Texas Students Fund Welding Program With Their Own Work
There is often a year-long waiting list to buy projects completed by welding students at Woodsboro High School. The proceeds from the deer blinds, benches and barbecue pits the students make and sell help fund the welding program.
The Woodsboro High School welding and drafting program in Woodsboro, Texas, offers students a chance to build their welding skills — and learn a little entrepreneurship on the side.
The school’s welding program, which enrolls about 50 students each year, is basically self-funded. Proceeds made from selling class welding projects pay for new welding machines, student field trips to area welding shops and businesses, and student scholarships at the end of each year.
The students fill orders that come in through the program’s website. They’ve even had customers in Dallas — six hours away from Woodsboro.
“They see our website, see our products through friends or relatives,” said Eugene Fricks, the school’s welding and drafting instructor. “We’ve got orders coming from all across Texas.”
The welding students specialize in building barbeque pits, deer blinds, benches, tables, chairs and customized signs. The waiting list for orders can approach one or two years long. But customers are willing to wait since they are essentially getting an item for only the cost of the materials.
While the student labor is free, the students are gaining valuable skills and training — without having to pay their own money for materials to complete large projects. Students in the welding and drafting program often partner with students in the school’s wood shop next door to complete projects such as deer blinds. The wood shop is overseen by Alex Bayarena, the school’s construction systems instructor.
“They get the skills by building other people’s projects, and not having to spend their own money,” Fricks said. “We keep getting emails and orders, and we can’t catch up.”
Fricks, who is also a graduate of Woodsboro High, has been the welding and drafting teacher at the school for 19 years. When he came, the school overhauled the shop in order to implement a full welding program.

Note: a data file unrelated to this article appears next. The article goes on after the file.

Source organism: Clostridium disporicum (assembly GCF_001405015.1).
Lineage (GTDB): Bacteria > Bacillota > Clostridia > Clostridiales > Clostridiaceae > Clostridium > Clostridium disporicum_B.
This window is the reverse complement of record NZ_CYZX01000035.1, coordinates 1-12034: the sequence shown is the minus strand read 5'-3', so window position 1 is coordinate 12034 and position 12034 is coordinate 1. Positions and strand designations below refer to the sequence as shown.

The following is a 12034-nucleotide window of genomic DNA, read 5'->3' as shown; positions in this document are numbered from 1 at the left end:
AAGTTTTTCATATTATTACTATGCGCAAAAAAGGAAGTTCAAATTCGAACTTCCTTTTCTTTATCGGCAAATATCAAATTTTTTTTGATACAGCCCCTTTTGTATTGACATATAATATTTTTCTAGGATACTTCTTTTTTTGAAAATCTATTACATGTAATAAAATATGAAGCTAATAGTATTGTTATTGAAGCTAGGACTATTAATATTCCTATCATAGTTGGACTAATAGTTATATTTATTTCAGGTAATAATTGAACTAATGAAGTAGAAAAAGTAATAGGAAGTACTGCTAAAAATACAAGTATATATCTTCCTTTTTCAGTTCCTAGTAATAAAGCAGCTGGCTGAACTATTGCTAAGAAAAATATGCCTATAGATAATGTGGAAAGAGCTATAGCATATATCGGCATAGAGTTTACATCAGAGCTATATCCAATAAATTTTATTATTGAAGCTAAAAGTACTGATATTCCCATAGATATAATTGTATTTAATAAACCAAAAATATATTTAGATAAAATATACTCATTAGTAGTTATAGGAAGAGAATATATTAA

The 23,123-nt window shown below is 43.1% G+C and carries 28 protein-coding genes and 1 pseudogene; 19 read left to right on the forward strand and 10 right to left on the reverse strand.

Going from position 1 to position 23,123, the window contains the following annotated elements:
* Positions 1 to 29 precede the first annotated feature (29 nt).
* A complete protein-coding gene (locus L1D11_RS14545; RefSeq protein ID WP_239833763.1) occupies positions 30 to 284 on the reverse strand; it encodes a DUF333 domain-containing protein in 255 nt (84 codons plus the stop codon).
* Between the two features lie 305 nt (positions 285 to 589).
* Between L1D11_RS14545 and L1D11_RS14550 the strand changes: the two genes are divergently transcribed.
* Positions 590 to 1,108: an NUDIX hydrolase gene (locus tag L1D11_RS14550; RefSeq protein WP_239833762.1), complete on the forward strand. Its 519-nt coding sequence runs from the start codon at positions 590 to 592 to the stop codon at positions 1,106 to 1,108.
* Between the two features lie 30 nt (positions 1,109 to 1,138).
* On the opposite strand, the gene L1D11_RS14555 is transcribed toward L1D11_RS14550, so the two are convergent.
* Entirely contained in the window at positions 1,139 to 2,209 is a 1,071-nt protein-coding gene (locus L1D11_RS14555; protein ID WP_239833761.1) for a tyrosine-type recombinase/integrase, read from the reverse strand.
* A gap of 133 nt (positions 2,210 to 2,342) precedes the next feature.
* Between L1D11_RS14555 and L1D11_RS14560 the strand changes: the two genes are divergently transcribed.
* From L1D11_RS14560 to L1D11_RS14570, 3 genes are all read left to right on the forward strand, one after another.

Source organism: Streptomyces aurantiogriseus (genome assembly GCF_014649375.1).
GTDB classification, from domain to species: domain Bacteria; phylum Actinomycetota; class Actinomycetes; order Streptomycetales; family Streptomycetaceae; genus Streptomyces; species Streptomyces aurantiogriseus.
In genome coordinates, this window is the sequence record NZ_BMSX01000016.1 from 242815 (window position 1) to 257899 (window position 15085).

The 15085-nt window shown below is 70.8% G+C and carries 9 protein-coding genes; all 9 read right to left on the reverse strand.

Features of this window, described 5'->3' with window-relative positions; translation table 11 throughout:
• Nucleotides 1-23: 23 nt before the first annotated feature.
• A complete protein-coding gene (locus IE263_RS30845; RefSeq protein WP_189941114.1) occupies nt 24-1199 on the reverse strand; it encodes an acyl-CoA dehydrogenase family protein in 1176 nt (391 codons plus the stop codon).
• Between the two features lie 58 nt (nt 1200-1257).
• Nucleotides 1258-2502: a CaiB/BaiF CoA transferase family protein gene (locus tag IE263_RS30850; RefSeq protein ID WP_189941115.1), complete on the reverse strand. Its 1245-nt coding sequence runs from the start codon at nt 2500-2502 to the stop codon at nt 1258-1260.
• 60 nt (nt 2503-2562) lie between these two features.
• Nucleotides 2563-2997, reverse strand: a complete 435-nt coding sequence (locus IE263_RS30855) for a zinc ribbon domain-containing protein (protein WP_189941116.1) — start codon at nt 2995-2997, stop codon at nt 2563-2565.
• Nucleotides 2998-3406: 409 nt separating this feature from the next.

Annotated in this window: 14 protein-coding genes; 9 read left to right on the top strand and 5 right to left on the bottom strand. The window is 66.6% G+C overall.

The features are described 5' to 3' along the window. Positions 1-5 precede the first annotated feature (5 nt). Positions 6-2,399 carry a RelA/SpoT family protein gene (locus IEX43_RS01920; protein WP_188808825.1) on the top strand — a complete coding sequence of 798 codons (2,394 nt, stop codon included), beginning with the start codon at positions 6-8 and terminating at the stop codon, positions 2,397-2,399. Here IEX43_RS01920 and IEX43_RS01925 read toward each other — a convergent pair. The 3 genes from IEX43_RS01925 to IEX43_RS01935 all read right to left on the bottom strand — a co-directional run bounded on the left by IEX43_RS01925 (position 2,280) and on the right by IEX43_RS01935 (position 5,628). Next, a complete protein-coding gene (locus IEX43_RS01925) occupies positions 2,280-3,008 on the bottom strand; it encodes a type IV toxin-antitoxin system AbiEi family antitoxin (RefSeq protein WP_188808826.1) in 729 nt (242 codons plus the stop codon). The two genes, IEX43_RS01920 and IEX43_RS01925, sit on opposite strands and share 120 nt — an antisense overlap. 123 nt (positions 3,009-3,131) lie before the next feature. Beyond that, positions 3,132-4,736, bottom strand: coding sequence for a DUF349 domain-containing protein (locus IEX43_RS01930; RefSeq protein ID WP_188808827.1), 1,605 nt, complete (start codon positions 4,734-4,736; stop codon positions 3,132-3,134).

“Around here we have pipeline welders, fab welders, structural welders — companies are begging for them,” Fricks said.
In the program’s five welding classes, students can learn stick, MIG, flux-cored and TIG welding.
“Just like when they go out to work for a company, the freshmen are usually the helpers in class and the more experienced kids are the welders, and we team them up,” Fricks said. “They learn from each other.”
Juniors and seniors in the school’s welding program can also earn dual credits that will transfer to community colleges. Many of the Woodsboro students transfer the credits to nearby Coastal Bend College in Beeville, Texas, where they can also earn welding certificates during high school for the work they complete in their Woodsboro classes.
Revenue from selling the students’ welding projects typically totals a few thousand dollars each year. Some of that money is used to award scholarships to the top students who are going on to a college welding program.
The money earned from the projects also helps the program stay current with the latest welding and cutting equipment. Machines in the Woodsboro welding shop include several Millermatic® 252 MIG welders, a Syncrowave® 210 TIG welder, several CST™ 280 stick welders and a Spectrum® plasma cutter.
In addition to the experience the students get from completing project orders for the public, they also compete in pipe and plate welding contests, including the Nueces County Junior Livestock Show, where about 100 area high school welding students compete each year and have their welds judged and X-rayed by inspectors from local refineries.
“We have a lot of support from the community,” Fricks said. “The kids are trained in the best skills, and they get the benefit of completing these low-cost projects.”